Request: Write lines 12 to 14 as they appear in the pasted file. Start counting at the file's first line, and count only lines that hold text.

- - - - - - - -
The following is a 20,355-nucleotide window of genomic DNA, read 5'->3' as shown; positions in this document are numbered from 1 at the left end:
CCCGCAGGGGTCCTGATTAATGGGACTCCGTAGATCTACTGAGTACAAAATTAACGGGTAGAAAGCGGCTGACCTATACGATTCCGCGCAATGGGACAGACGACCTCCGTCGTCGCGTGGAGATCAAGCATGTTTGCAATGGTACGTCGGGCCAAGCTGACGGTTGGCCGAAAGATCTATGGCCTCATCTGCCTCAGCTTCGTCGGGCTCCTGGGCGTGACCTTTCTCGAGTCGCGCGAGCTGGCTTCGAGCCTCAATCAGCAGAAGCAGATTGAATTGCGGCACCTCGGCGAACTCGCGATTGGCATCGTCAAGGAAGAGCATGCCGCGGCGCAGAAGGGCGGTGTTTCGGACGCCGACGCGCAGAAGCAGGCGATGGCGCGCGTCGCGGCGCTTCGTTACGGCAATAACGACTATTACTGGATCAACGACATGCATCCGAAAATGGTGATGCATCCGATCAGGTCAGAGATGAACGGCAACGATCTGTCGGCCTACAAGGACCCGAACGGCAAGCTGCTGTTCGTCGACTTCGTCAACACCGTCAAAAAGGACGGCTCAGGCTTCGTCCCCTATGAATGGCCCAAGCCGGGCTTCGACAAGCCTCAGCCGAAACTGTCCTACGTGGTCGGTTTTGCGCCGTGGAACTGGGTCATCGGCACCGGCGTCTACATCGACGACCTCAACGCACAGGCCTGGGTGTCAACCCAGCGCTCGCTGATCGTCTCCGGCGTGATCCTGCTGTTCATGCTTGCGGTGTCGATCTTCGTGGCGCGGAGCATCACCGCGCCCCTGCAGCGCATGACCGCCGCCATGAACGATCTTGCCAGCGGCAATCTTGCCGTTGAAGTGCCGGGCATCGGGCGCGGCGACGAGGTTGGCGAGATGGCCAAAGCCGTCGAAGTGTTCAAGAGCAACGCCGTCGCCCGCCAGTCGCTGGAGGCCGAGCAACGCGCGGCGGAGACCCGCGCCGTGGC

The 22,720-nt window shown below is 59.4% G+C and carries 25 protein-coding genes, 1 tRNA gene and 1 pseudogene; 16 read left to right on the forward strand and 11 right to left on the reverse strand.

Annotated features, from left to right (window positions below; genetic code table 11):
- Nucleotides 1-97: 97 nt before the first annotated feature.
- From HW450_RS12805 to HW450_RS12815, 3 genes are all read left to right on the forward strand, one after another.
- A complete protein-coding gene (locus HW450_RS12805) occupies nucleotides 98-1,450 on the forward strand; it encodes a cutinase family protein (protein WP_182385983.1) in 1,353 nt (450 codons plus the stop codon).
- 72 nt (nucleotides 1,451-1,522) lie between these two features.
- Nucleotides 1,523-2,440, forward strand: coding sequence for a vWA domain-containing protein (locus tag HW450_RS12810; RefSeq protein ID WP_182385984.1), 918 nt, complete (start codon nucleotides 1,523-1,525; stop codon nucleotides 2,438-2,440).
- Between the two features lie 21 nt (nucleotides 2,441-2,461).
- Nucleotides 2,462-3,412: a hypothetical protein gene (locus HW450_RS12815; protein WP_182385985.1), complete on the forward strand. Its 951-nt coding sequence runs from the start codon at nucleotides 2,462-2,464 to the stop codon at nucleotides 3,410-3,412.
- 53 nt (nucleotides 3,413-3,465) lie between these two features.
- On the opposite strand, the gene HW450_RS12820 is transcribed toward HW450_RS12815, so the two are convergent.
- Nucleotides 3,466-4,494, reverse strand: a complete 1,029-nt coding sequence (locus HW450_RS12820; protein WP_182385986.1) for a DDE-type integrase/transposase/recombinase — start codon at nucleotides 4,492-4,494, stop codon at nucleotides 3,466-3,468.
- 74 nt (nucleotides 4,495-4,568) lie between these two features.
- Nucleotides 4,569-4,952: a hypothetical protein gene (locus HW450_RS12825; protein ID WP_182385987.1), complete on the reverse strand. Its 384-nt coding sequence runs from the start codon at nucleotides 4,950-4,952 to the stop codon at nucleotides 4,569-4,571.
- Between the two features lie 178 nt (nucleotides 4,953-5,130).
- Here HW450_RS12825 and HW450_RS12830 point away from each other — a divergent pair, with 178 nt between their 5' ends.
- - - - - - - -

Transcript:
- 53 nt (nucleotides 3,413-3,465) lie between these two features.
- On the opposite strand, the gene HW450_RS12820 is transcribed toward HW450_RS12815, so the two are convergent.
- Nucleotides 3,466-4,494, reverse strand: a complete 1,029-nt coding sequence (locus HW450_RS12820; protein WP_182385986.1) for a DDE-type integrase/transposase/recombinase — start codon at nucleotides 4,492-4,494, stop codon at nucleotides 3,466-3,468.